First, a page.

I headed south on the Colorado Trail, following the wilderness detour into BV. Now I know where the famous railroad tunnels have been hiding.
From BV, I climbed. And climbed. And climbed. The first half of the ride had 1000' of climbing. The second half had 10000'. Ouch. That hurt my sea level lungs. The first part was entirely on jeep and ATV trails, though I had them all to myself.
The biggest source of uncertainty in my route was a long stretch of "pack trail" indicated on the USGS topo maps. I took a chance and was rewarded by 20 miles of amazing singletrack, hovering around 10,000'. It clearly doesn't see much use and is rather overgrown in places, but it sure put a smile on my face. If this trail was closer to anything, it'd see quite a bit of attention.
I was again rewarded for an early start with spectacular morning lighting on continued blissful singletrack
While the scenery and trails were enough to capture my attention for hours on end on any normal day, I continually found my mind drifting off and my riding completely on autopilot. I was hoping the ride would help clear my head a bit, but instead, it just gave me all that much more time to spend with my thoughts, which were in a realm that I rarely visit, of life, death, purpose, value...
Last summer on Baffin Island, we discovered bikes and gear left behind by Mike and Dan Moe's fateful traverse, which hit incredibly close to home after I learned that they were the first to ride something akin to the Great Divide Mountain Bike Route a couple decades before I raced the Divide. I came home with some photos and a couple ice axes to return to Mike's family.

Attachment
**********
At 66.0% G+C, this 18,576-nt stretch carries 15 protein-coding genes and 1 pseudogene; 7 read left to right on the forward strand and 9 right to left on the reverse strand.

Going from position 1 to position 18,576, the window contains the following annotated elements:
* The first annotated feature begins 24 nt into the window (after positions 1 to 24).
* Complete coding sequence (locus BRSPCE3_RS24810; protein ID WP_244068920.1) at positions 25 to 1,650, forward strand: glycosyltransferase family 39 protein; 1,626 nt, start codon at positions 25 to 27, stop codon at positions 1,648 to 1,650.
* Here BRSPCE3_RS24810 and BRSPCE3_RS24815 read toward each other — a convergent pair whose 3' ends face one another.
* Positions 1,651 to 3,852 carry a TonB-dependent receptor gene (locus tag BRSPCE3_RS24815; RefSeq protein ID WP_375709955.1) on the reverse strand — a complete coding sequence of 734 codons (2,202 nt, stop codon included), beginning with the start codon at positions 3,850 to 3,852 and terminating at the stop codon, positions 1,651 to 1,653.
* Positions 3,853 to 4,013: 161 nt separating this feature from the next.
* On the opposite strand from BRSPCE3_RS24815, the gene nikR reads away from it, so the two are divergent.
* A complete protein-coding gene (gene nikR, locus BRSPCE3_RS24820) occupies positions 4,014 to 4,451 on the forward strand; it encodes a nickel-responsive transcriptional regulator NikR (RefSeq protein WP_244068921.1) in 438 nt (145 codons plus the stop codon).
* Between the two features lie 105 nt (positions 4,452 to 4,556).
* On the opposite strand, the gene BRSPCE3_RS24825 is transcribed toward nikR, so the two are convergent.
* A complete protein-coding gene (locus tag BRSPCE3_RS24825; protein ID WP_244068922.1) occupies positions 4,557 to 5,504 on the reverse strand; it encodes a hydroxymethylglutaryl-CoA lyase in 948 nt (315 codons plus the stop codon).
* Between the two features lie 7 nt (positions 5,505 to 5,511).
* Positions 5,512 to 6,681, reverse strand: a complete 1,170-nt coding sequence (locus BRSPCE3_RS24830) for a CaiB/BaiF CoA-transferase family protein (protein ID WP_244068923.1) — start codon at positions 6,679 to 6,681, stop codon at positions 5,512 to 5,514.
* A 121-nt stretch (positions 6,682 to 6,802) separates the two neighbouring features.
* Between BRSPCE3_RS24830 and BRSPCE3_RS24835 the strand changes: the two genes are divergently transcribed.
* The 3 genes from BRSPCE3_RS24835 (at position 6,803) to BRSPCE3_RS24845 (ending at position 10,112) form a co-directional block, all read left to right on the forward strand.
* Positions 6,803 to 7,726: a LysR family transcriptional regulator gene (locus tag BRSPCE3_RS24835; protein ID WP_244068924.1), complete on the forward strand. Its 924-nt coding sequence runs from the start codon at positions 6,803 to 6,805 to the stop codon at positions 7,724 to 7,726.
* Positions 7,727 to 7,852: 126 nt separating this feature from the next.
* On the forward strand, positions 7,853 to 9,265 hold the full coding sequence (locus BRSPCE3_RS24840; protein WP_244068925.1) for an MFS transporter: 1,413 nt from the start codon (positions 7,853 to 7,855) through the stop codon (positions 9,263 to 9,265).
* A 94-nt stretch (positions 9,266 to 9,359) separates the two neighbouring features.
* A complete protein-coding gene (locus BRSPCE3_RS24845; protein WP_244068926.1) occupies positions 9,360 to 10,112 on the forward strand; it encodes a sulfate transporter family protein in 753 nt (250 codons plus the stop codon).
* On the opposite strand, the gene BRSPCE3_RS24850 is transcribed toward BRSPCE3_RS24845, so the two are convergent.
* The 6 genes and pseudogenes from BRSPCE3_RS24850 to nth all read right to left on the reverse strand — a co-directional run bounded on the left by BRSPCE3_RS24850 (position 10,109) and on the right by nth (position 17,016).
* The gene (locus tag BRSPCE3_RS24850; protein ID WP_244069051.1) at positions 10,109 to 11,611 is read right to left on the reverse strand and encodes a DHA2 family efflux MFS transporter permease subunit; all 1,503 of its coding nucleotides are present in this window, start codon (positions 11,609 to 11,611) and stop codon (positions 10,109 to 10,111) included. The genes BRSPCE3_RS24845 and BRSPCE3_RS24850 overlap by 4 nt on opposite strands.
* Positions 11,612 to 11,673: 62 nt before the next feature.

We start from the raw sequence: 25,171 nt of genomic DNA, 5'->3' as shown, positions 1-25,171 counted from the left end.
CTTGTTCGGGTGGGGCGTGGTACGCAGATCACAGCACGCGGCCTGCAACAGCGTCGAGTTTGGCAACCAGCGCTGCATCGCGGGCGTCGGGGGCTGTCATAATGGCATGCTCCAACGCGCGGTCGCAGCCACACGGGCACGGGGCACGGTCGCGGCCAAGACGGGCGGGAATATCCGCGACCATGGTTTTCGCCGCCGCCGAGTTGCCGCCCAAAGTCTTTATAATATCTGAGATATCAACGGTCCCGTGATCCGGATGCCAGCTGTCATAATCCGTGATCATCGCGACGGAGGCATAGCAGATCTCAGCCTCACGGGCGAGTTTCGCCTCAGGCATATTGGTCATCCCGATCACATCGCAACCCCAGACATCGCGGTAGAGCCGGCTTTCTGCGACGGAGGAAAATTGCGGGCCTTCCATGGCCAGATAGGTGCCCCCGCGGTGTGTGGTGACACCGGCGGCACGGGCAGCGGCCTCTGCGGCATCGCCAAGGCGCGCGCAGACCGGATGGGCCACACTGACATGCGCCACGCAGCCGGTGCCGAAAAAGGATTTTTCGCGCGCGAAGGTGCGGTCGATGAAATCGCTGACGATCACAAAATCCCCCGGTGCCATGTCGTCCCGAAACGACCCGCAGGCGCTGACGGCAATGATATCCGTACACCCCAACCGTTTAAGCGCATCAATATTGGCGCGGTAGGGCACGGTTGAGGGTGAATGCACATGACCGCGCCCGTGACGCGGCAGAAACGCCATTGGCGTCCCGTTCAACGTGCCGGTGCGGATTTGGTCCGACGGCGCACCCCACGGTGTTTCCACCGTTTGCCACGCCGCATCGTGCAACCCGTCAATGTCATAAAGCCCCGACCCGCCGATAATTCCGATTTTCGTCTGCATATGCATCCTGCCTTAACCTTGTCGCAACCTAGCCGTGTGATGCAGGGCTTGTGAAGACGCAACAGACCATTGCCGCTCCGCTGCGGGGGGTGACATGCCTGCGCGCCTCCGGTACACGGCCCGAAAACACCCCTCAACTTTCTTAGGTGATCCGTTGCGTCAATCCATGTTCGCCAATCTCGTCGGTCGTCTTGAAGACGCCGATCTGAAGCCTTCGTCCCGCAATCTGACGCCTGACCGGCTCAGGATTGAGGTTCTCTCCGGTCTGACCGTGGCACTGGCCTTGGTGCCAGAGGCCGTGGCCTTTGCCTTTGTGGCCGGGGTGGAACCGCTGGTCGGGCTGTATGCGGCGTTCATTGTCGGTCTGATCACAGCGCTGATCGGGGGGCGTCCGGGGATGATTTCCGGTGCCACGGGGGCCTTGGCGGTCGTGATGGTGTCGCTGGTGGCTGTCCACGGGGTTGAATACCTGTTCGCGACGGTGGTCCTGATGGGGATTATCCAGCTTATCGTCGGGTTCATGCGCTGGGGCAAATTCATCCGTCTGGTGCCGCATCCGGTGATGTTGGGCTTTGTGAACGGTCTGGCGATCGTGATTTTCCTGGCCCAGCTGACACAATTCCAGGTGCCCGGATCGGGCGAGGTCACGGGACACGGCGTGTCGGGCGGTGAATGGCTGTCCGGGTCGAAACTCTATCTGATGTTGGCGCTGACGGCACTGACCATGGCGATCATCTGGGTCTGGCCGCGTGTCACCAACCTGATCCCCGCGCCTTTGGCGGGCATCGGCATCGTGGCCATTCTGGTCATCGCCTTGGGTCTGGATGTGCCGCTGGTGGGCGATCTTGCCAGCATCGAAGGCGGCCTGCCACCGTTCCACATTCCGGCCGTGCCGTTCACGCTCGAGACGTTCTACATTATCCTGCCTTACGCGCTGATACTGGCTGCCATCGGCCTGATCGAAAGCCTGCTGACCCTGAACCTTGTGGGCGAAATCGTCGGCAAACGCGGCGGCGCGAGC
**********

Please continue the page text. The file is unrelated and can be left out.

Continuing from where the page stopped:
Fast forward twelve months. A few days after returning home from Baffin last week, I received word that the helicopter pilot we had been working and living with for our last 10 days in the field was killed in a crash the day that we departed. I'm still struggling with this news. Our group shared with the pilot his final days. I awoke that morning after he spent his final night sleeping on a hard floor next to me. We all joked around in the little airport in Qiki as he waited for fog to clear farther north and we awaited our flight's arrival. And that was it. He soon flew north, and we flew south, never realizing that while we sat on the airplane, he lived out his final moments while flying over Sam Ford Fiord. Some debris was found washed up on shore, but it's still not clear what happened.
I found this photo taken as the only large piece of wreckage was returned to Clyde River. Just the evening before the crash, I sat in those seats. After joking about how old he was, the pilot had asked how old I was and then said something in his thick accent about how much life lies ahead. That brief exchange played through my head all weekend. And now I've again returned from Baffin with something to pass on to the family of someone who never made it home.